The True Meaning of Christmas

Giving in Goa

by Crespo D'Souza

The True Meaning of Christmas

There’s something about Christmas that brings out the best in us, discount but at this time of year, salve it’s worth asking: Why only now? Be it visiting the elderly in homes for the aged – singing carols to those in their twilight years – or clearing out our closets and donating the contents to church-run children’s homes, troche charity is as much a part of a Goan Christmas as Midnight Mass and presents under the tree.

But true charity lasts more than a day or even a season, and the challenge for our society is to enrich the spirit of Christmas giving so that it happens throughout the year and so that definitions of charity are broadened to reflect true need.

“I think the best Christmas gift that one can give the AIDS patients is acceptance in society. Even though we today consider our Goan society modern and forward thinking compared to the rest of India, we are very narrow minded in many ways,” says Peter Borges, who runs the NGO Positive People, the state’s first NGO dealing with children and adults living with HIV and AIDS.

This Christmas, it’s worth recalling that it wasn’t long ago when our state suffered the shame of having a group of HIV-infected students shunted from school to school because of opposition from parents who didn’t want their own kids anywhere near them.

“Patients with AIDS still face discrimination, even in government run health units like primary health centres, which treat them differently than they would a patient who didn’t have the infection,” Borges said.

Between 1987 and September of this year, the total number of HIV+ cases reported in Goa was 15,574, according to official figures. AIDS deaths between January and August 2014 totalled 1,040 in the state, a figure that makes it clear that much more work needs to be done to make the life-saving AIDS “cocktail” available to more patients. Nowadays, being HIV positive does not have to constitute a death sentence, given the available treatments.
Another hugely vulnerable section are children from disadvantaged backgrounds, many of whom are exploited for child labour and are subject to neglect and abuse. What about THEIR Christmas? Will Santa have a gift for them?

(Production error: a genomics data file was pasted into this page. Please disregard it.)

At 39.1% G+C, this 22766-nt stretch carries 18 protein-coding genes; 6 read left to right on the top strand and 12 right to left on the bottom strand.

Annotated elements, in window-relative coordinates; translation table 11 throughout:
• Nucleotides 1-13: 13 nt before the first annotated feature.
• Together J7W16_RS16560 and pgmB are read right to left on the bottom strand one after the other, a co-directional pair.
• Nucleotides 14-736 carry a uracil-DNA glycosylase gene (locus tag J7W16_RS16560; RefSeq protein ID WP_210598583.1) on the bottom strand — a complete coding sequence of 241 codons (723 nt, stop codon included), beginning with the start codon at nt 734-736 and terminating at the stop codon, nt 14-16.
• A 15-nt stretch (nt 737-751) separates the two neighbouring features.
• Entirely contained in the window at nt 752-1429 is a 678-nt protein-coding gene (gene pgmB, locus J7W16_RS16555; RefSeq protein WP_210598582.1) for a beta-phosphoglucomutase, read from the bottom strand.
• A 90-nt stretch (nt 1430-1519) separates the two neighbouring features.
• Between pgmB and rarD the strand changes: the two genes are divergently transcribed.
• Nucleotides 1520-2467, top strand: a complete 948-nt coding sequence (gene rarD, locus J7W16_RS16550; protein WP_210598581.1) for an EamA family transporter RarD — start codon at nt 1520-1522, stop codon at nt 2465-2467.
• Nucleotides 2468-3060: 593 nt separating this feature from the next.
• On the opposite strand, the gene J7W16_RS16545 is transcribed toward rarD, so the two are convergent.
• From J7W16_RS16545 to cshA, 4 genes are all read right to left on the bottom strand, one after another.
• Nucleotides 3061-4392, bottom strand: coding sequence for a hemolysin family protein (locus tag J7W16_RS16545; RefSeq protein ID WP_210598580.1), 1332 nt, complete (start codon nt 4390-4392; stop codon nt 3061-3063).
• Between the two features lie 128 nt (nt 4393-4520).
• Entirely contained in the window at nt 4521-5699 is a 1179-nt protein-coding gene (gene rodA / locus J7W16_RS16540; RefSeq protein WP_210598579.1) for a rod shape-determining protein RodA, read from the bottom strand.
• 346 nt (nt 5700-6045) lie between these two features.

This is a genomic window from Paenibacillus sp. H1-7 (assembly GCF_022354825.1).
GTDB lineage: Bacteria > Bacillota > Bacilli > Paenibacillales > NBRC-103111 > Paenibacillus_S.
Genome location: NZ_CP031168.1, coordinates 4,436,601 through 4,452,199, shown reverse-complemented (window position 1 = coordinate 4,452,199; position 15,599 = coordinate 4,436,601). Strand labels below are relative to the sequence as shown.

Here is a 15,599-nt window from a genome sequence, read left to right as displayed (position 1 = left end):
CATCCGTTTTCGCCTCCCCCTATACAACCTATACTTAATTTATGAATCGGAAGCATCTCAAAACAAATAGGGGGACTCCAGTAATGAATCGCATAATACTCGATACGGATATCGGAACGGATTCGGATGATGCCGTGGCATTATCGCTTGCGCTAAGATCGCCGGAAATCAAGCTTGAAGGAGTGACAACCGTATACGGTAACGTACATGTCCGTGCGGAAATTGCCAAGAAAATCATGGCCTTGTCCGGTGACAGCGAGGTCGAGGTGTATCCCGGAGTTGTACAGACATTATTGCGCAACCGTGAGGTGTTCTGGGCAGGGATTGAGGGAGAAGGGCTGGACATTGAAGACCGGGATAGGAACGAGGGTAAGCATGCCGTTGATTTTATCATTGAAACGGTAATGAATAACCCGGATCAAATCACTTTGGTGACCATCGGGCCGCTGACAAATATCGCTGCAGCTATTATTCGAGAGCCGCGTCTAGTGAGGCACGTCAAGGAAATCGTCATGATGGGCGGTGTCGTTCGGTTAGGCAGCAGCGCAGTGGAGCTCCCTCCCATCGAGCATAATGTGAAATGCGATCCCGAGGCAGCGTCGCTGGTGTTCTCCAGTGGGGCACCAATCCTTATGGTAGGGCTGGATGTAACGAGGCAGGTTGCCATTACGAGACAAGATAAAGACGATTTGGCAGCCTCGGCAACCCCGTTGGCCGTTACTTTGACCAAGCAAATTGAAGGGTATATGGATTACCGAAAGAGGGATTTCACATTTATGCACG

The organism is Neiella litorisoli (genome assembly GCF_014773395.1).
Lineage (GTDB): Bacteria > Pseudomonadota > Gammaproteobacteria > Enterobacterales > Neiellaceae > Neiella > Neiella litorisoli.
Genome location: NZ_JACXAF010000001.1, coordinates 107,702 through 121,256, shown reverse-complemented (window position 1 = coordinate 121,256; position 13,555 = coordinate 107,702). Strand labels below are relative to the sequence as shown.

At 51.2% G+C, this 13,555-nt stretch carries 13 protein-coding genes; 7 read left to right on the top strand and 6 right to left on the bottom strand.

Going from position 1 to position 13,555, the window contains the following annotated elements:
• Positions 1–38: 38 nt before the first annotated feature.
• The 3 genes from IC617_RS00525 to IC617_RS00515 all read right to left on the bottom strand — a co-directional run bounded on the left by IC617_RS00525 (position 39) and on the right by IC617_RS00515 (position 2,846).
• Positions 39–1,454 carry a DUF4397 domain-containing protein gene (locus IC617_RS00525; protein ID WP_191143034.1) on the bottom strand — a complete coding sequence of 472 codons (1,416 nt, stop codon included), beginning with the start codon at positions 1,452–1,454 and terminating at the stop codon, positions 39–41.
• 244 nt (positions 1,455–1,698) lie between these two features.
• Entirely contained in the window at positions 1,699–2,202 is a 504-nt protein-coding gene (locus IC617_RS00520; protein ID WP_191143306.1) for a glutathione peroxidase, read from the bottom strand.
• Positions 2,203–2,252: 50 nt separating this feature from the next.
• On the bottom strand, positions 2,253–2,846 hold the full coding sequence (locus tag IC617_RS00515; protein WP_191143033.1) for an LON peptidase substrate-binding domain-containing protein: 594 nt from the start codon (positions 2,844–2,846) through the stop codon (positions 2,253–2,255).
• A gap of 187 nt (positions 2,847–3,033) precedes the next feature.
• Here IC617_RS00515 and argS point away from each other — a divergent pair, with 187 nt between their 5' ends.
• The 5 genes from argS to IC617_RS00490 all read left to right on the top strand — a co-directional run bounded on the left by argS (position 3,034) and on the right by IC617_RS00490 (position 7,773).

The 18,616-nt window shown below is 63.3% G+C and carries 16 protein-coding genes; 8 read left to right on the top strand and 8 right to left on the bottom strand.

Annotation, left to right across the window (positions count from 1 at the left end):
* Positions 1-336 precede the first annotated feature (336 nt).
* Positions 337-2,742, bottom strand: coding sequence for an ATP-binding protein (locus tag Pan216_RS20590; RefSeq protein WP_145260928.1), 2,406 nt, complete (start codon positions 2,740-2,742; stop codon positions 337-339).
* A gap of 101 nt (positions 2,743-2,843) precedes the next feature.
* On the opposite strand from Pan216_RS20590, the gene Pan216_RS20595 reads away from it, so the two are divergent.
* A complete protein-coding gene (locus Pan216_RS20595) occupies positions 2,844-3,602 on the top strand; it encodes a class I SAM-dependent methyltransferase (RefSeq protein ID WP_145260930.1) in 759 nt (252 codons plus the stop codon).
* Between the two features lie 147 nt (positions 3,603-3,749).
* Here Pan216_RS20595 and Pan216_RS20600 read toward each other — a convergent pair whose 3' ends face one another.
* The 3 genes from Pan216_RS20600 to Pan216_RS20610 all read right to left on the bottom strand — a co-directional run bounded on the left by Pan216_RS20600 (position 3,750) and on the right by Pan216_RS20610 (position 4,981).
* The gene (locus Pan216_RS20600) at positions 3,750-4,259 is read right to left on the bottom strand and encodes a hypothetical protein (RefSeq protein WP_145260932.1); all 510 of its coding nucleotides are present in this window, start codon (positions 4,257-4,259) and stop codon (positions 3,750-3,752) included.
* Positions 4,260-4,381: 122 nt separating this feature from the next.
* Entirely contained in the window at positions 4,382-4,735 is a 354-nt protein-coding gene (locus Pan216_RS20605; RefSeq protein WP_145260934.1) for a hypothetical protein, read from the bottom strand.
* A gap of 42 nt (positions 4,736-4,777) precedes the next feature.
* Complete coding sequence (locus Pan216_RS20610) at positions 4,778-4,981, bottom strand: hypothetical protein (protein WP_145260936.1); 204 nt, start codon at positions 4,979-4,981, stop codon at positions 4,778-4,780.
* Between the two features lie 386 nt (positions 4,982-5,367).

“There are a lot of children either found on the coastal belt tagging alongside adults or found at construction sites. The best gift we can give them is to ensure that they are integrated in the education system,” said Suzana de Souza, coordinator of Childline, a government-sponsored NGO running a 24-hour distress helpline for at risk children. Check them out at here.

“Keeping children out of school is a crime. It is every child’s right to be integrated in the mainstream of education. Rather than giving them gifts in kind or in cash, let us ensure that they go to school. Children who go to school are 90% less likely to face abuse than those who don’t,” she said.

Another vulnerable group are drug addicts. While we can debate the responsibility they hold for their own situation, it’s also undeniable that they are human beings in need of help. Often abandoned by their families, they are susceptible to AIDS and hepatitis and have little or no access to reliable diagnoses.

“While most persons generally look towards the government for setting up a testing lab, nothing stops a private player from doing so,” Peter Borges says. As of now in Goa, only the preliminary test for Hepatitis C is available. The confirmatory test is not available.

Positive People has found that as many of 40% of injecting drug users turned up positive for hepatitis C in the preliminary test, though it wasn’t possible to follow up with a confirmation.

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“Setting up a facility in the state will go a long way in eradicating the disease,” Borges said.

It’s not known exactly how many people in Goa have hepatitis C, but it is known that the cost of treating the virus can run more than 95 lakh rupees over a two-year period. That expense is not covered by any government scheme. No wonder it’s proving fatal for a large percentage of those who have it.

If we are ready to open our hearts and wallets, Positive People as well as other NGOs working with these groups can be contacted. (Visit here for more information).

Cancer patients, too, at a home run by the Shanti Avedna Trust at Loutolim see a lot of people visiting during Christmas, either singing carols or offering gifts and cash.

The home, one of three in the country (the others are in Mumbai and Delhi), is run exclusively for terminally ill cancer patients who spend the last weeks of their lives at these homes, often on doses of morphine to help bear the pain. The homes are financed entirely by donations from the public, as well as businesses.

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“If there is a hope that your cancer can be cured, we will refer you to an appropriate cancer hospital,” said Dr L J de Souza, one of the trust’s directors. You can learn more about the trust and their work at here.

There is no lack of need and no shortage of causes and organizations where you can donate your time, money and energy to help others. And not just on Christmas.

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